(1870–1871) The War with France
DOI link for (1870–1871) The War with France
(1870–1871) The War with France book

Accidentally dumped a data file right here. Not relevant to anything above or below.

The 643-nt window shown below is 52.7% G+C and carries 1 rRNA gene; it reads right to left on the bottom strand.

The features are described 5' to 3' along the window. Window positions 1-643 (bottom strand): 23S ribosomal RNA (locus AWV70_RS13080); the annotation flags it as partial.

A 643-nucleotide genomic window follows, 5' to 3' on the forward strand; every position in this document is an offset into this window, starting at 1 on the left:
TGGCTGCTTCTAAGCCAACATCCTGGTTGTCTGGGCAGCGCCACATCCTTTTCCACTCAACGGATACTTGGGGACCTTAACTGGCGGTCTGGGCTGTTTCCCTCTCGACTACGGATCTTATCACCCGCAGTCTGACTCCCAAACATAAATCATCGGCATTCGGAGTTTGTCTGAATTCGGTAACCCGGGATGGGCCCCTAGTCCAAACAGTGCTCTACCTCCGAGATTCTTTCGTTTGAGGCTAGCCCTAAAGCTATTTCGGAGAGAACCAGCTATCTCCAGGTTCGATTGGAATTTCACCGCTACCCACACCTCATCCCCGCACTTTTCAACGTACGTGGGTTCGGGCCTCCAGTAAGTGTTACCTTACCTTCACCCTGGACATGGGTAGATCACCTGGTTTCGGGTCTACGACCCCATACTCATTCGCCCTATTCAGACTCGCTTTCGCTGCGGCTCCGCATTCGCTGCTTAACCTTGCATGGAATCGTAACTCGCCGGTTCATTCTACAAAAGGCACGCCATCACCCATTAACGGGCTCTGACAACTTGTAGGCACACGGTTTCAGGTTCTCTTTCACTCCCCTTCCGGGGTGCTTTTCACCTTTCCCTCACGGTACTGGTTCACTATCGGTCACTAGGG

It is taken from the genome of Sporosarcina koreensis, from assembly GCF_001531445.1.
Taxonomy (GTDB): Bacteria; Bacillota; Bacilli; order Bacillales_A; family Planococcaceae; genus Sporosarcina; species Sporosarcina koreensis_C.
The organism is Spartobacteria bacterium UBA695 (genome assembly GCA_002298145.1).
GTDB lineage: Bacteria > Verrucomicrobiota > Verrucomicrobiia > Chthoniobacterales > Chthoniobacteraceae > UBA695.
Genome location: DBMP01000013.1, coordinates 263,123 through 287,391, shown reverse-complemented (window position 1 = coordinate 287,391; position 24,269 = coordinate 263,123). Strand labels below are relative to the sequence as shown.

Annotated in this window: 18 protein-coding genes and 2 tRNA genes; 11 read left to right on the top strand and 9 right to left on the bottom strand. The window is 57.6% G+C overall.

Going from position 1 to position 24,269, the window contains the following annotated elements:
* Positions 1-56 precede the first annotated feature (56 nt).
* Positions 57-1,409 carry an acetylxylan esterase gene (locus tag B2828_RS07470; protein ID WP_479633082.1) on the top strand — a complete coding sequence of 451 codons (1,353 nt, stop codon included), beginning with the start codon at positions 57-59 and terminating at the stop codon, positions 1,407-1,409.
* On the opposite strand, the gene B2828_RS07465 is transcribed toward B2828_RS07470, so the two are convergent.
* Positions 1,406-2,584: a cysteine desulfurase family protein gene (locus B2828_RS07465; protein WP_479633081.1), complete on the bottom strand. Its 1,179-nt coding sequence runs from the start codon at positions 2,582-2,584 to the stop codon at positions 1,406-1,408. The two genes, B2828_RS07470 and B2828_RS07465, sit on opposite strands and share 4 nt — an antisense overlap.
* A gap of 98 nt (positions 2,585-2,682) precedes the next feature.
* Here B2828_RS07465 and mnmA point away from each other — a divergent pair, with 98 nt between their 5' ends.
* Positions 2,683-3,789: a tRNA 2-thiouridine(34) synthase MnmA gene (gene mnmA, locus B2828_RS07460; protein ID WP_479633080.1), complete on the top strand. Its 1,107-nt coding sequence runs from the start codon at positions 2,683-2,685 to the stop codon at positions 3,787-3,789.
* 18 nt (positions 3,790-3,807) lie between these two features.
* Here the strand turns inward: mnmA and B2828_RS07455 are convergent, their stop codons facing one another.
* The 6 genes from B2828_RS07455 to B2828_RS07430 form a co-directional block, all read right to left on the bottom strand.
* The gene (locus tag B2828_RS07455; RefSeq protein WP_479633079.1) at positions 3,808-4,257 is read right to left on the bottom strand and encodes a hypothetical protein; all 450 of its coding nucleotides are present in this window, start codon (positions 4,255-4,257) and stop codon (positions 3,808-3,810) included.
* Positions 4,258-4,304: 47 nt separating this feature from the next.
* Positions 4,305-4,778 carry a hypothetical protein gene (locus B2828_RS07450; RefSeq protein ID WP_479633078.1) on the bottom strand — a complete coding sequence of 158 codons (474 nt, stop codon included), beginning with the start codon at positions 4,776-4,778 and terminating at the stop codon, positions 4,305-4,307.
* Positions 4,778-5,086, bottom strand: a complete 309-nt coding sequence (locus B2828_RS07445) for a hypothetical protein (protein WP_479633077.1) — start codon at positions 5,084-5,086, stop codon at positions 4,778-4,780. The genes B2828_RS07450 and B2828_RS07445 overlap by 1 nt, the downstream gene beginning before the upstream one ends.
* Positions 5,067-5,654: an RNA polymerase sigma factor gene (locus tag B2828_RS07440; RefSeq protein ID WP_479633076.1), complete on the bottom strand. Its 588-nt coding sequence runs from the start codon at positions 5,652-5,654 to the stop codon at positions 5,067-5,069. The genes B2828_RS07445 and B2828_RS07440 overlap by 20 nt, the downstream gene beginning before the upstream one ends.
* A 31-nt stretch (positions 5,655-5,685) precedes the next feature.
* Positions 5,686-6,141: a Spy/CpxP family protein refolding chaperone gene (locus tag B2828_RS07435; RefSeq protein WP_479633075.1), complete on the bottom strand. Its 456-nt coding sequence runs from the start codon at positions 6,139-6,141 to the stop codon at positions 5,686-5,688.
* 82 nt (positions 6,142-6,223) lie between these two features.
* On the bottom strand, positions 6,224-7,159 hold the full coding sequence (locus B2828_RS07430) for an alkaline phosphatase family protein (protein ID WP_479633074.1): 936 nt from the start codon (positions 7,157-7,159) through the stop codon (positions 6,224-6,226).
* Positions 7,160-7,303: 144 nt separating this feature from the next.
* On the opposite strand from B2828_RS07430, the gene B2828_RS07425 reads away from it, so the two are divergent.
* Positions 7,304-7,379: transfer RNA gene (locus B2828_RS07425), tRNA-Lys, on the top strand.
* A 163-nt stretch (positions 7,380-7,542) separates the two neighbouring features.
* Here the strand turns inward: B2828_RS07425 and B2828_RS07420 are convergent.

Public feeling in England at first and for some time leaned strongly to Germany’s side, from a belief that France had wanted war and had wantonly provoked it. The revelation showed France in a peculiarly unfavourable light, and neutral nations, which had never approved of the Due de Gramont’s violent diplomatic methods, drew back into still greater reserve. The territory taken from France had a population of 1,600,000, and comprised the seat of a highly developed and prosperous industry, principally the manufacture of cotton goods and machinery. Louis Napoleon promptly wrote to his Foreign Minister a letter in which he charged Otto von Bismarck with having himself tried to incite France to annex Belgium. The agreement was concluded at the wish of France itself, and as with each payment additional departments were evacuated, its effect was that the hated force of occupation disappeared over the Rhine much sooner than had been hoped or intended.